In the mean time, my wife had contacted the DNR and an officer was enroute, but he would be a while responding since he was at the southern edge of his territory. I ordered my son to discharge the crossbow safely away from both the trespasser and myself, and to climb down, which he did. After he was on the ground, the three of us marched to the front of the property, roughly 1000 feet. When we arrived at the front of the property, by the house, I had one of my sons get a chair for the trespasser to sit in, while I stayed well out of his reach. At no time did I touch him, not to frisk him for weapons or anything. Once he was sitting, I went to put my hunting gear away, and he informed me, "I'm gonna tell the cops you pointed that gun at me." The breech was still open at this time, and I responded, "You can lie all you want, but pointing an open breech weapon at someone is useless, and I'm sure you know that."
This is where I probably began making my fatal mistakes.
Since I didn't want the police inside my home, tearing it up searching for the shotgun, I chose to keep it with me while we waited for the DNR to arrive. My wife took the remainder of my hunting gear (coat, gloves and fall-arrest harness) inside, as well as my son and the crossbow. The DNR officer called back and said that since he wasn't going to arrive in a timely manner, he was going to call county officers to respond. The problem with THAT statement is that we are on the border of Roscommon and Crawford Counties...and they don't play nicely with each other. The DNR officer was at the southern boundary of Roscommon County, and we reside at the very southern boundary of Crawford County. When he put the call in for county officers to respond, he expected Roscommon County Sheriffs to respond. Instead we had Crawford County Sheriffs respond.
Why is that important? We've had issues in the past with Crawford County Sheriffs. First, the rundown bar next door is the after-hours hang-out for some of them. Second, we've filed multiple reports for trespassing in the past, to no avail. We've also submitted photographic evidence of the trespassers with time and date stamp, collected via game/trail cameras. We attempted to file a sexual assault charge when one man entered the tree line between us and the bar to relieve himself, and upon spying my then 5 year old daughter, offered to let her, "Hold it," while he relieved himself. Unfortunately, she didn't get a good enough look at him to be able to point him out to the officer when he arrived for that report. All of these reports to the Crawford County Sheriffs went unanswered. When I was informed via a telephone call from a sergeant that the county would not be pressing any charges, I asked him, "What do I have to do, catch one in the act for you?" His response at that time was, "That would help."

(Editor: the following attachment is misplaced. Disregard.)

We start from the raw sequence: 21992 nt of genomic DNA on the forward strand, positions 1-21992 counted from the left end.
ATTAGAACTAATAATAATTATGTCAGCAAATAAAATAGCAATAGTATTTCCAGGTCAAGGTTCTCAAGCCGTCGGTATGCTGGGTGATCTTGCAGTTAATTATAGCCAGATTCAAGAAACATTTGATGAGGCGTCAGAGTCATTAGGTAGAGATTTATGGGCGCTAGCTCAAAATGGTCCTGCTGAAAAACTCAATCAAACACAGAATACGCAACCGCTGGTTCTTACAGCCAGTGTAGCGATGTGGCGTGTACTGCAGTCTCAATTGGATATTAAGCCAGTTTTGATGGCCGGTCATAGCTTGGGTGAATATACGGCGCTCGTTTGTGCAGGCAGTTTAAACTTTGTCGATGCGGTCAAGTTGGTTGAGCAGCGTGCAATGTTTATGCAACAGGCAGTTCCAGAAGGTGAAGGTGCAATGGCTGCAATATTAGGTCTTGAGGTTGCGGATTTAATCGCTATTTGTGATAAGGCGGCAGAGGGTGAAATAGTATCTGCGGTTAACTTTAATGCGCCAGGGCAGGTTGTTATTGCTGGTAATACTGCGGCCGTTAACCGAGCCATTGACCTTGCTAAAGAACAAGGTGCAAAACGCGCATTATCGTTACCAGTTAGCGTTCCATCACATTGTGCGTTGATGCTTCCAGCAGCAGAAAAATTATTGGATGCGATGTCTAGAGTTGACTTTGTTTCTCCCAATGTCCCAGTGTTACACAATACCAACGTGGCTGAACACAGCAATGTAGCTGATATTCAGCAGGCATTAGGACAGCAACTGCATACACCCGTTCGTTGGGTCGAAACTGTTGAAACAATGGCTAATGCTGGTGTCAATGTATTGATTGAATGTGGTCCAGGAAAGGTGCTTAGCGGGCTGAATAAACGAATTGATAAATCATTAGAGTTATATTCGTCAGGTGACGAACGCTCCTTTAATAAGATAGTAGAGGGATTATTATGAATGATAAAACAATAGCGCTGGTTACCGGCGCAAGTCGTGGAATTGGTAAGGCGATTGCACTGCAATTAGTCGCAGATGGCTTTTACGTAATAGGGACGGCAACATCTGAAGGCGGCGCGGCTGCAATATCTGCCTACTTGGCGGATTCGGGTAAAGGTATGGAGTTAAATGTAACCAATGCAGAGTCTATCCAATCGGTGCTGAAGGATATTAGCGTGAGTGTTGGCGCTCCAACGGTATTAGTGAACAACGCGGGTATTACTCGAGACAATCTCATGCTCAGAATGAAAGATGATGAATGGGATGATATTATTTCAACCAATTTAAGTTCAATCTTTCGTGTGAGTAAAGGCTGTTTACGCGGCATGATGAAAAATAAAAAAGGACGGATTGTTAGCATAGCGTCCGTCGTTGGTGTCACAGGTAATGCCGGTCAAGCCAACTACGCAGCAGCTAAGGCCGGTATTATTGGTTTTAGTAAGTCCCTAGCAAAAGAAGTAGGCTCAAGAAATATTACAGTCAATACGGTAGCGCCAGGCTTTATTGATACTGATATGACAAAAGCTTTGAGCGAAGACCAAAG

At or about 5pm 2 Crawford County Sheriffs, in separate vehicles, arrived. I was standing behind my wife's van as they pulled into the drive, but stepped to stand in plain view between hers and my vehicles with the shotgun held by the barrel with 2 fingers and my thumb (still open breech) and a round in my other hand, held with 1 finger and my thumb. I had my arms spread and my hands a little bit above my head, my intent was to demonstrate the weapon was present and unloaded at that time.